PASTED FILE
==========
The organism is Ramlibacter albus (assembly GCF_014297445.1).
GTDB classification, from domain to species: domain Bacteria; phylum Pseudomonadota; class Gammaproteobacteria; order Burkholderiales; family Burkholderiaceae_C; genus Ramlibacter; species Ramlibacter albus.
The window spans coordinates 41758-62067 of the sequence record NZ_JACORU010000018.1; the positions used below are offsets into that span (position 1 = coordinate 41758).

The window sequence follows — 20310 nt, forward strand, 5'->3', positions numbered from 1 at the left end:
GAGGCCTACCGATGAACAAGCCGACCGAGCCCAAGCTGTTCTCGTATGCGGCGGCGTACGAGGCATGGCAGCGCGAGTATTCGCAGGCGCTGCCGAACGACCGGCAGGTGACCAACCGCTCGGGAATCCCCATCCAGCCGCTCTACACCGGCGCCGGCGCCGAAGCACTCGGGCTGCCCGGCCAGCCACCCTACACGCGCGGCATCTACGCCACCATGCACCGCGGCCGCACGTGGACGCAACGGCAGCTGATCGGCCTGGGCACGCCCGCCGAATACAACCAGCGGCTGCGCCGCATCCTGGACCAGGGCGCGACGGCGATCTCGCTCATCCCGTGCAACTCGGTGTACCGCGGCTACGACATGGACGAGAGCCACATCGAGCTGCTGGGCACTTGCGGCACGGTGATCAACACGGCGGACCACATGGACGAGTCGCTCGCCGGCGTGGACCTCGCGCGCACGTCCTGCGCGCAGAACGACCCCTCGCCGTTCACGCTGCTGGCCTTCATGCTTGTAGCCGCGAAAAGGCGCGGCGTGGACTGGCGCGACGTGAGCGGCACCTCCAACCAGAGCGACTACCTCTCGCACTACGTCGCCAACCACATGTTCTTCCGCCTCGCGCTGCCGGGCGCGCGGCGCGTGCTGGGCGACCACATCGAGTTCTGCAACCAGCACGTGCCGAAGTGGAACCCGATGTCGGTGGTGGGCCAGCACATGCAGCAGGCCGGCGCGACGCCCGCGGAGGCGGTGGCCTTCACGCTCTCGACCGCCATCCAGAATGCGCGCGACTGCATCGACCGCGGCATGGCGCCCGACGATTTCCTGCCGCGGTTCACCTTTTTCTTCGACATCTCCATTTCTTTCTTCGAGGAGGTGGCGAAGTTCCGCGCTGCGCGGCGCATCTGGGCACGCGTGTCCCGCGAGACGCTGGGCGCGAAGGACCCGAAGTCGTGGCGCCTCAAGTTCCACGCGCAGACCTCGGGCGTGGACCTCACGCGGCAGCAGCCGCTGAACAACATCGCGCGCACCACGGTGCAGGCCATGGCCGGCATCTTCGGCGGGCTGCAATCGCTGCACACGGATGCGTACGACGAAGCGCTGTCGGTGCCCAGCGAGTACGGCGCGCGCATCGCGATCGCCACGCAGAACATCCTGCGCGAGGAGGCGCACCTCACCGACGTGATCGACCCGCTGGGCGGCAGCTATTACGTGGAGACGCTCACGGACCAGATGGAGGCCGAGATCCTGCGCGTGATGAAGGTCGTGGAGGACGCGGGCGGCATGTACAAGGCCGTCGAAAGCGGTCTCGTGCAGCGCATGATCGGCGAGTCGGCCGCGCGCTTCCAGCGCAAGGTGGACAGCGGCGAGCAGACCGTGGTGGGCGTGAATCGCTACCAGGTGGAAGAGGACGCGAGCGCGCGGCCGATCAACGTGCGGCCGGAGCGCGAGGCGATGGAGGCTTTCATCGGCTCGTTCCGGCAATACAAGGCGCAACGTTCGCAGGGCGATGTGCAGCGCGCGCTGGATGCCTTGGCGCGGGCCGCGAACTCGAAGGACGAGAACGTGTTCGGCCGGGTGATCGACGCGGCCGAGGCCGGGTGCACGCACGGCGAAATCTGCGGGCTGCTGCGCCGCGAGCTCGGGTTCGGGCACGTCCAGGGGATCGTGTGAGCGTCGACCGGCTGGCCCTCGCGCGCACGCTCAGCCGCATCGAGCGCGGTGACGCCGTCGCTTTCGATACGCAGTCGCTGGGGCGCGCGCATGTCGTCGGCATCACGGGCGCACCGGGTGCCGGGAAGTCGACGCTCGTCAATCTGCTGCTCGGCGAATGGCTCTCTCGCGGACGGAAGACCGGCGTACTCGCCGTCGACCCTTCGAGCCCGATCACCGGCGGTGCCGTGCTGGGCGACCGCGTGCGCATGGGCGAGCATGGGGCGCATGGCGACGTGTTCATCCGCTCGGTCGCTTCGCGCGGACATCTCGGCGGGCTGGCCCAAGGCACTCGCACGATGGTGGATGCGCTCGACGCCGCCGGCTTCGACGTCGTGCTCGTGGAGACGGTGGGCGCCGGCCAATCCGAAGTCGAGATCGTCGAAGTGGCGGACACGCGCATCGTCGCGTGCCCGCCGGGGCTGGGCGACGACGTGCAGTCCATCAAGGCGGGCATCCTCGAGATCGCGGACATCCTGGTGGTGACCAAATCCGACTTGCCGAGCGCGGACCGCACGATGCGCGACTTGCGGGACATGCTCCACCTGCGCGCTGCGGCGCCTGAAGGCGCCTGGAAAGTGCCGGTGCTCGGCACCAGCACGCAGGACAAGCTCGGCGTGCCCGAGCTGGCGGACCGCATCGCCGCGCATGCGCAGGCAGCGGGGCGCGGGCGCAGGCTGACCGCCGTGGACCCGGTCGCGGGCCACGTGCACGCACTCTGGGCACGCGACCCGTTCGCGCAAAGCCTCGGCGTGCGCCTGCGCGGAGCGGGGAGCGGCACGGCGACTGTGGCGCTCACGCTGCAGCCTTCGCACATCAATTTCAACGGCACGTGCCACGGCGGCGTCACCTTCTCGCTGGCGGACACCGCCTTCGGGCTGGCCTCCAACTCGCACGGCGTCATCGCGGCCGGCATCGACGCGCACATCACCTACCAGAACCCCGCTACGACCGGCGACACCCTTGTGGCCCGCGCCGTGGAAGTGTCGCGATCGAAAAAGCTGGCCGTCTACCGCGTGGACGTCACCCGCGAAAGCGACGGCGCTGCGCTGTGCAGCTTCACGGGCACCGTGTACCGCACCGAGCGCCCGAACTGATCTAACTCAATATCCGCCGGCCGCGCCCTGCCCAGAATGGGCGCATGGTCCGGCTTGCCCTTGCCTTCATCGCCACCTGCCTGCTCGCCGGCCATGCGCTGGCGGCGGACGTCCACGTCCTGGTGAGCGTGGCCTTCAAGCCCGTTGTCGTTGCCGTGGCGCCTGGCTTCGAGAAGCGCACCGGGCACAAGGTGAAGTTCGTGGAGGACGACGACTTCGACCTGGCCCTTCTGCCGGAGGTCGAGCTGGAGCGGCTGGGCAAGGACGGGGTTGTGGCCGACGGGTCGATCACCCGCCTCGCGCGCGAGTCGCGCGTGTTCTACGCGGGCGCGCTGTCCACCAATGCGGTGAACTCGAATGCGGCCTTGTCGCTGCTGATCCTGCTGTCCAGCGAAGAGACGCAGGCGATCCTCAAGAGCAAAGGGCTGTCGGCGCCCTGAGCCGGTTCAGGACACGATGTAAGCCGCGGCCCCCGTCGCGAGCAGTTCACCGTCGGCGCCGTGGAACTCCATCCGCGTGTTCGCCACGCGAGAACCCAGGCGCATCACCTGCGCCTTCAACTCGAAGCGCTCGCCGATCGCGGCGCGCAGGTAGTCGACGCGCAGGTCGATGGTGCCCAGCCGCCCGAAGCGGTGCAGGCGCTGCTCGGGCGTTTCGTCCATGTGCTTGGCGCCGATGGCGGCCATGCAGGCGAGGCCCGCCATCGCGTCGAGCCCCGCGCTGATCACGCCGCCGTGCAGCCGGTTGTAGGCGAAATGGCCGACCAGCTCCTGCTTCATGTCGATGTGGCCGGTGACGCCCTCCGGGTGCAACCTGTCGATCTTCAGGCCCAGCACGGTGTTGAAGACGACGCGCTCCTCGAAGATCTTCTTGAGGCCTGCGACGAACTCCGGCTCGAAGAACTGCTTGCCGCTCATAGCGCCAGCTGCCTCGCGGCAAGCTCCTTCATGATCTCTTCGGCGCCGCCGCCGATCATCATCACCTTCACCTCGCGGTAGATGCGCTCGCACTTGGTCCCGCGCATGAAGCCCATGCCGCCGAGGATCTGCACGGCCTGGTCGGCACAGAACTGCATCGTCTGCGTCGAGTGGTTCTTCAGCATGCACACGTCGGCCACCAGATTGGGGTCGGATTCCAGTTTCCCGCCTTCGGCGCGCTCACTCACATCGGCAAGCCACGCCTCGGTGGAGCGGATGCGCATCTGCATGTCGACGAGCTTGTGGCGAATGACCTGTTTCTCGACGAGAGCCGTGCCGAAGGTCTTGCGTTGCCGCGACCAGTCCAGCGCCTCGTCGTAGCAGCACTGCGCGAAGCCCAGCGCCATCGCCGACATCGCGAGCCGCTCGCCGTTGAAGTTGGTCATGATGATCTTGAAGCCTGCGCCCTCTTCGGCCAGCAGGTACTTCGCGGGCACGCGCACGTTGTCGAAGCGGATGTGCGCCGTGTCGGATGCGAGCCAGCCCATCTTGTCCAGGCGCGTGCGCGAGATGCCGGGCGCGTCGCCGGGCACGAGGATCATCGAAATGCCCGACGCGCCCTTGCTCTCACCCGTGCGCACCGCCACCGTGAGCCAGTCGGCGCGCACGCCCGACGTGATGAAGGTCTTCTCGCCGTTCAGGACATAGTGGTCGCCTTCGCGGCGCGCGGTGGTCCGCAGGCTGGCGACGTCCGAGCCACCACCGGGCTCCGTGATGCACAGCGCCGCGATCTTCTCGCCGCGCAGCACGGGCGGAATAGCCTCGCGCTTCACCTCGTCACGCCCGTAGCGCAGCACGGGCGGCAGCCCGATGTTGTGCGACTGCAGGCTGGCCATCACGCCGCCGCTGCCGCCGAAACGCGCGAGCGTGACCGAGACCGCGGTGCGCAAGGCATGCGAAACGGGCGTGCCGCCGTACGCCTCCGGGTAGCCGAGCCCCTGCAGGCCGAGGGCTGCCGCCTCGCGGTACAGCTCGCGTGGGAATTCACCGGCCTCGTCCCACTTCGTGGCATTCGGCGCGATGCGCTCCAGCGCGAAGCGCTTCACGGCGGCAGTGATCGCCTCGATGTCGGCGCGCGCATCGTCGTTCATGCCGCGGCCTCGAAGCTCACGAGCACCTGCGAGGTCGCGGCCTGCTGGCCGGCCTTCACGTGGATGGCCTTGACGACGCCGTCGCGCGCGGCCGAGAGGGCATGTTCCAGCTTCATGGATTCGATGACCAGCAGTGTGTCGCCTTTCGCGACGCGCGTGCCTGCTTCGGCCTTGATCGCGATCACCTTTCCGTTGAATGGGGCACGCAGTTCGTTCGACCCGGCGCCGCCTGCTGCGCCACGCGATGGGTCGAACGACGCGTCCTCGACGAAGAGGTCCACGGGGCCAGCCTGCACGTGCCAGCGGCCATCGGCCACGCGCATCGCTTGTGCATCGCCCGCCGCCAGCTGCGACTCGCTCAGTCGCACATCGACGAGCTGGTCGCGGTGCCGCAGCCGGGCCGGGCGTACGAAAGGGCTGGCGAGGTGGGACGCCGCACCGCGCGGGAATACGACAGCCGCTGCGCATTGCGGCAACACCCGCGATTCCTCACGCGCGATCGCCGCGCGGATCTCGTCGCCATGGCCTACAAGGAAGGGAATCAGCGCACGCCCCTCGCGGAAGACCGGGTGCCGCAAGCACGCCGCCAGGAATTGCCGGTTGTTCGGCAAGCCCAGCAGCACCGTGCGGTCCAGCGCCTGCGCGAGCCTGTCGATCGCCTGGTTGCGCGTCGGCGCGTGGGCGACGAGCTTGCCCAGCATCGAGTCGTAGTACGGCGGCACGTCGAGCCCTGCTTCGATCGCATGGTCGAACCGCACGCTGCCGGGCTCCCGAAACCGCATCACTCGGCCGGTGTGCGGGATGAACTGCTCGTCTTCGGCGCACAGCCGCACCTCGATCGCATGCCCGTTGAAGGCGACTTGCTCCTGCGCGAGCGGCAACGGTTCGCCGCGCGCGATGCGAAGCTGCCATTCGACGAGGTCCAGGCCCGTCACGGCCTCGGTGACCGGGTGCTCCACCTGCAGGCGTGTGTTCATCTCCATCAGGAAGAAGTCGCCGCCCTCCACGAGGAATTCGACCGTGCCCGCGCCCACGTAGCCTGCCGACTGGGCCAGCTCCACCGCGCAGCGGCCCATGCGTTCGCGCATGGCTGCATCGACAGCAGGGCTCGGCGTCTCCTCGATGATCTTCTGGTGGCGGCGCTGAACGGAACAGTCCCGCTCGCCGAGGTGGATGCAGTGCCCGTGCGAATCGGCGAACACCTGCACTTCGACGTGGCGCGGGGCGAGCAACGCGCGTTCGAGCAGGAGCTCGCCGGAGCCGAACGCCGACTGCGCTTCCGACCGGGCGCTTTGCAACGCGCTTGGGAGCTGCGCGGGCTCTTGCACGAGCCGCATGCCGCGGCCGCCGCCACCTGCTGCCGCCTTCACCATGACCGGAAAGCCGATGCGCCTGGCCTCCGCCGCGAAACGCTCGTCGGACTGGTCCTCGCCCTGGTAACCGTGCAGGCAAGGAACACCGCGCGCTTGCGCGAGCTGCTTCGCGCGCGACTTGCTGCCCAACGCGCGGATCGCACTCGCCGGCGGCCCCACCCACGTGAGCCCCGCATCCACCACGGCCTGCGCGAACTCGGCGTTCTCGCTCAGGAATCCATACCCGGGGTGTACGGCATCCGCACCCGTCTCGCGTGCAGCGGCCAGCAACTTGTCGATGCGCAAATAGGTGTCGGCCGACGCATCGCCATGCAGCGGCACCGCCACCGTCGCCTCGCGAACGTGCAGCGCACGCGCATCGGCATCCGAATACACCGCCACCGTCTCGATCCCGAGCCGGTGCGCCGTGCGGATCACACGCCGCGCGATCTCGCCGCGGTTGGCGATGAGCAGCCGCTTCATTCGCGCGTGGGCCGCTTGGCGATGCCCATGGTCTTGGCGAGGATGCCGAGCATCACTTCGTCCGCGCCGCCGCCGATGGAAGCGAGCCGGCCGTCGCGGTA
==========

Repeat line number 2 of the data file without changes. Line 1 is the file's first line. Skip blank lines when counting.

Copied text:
GTDB classification, from domain to species: domain Bacteria; phylum Pseudomonadota; class Gammaproteobacteria; order Burkholderiales; family Burkholderiaceae_C; genus Ramlibacter; species Ramlibacter albus.